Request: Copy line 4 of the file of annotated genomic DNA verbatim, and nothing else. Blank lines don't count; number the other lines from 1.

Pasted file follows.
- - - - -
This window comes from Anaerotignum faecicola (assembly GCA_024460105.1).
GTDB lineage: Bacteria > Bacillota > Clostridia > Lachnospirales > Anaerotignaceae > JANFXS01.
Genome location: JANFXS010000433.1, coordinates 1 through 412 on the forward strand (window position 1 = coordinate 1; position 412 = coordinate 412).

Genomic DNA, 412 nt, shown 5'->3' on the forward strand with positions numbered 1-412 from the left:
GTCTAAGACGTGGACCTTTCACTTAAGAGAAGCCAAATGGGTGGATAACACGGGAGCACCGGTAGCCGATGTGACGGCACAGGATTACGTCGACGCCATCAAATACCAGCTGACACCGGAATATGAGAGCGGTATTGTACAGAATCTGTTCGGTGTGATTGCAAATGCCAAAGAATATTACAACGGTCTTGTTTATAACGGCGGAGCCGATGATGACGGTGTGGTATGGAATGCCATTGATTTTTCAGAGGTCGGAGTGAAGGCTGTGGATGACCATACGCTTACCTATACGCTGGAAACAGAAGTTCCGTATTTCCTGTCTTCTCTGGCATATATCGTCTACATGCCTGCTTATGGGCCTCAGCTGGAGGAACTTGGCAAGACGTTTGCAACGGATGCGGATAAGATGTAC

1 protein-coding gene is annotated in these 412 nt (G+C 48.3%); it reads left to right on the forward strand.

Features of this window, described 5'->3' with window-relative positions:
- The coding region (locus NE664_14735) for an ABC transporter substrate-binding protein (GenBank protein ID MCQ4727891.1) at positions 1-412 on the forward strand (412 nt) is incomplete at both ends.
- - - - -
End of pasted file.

Genomic DNA, 412 nt, shown 5'->3' on the forward strand with positions numbered 1-412 from the left: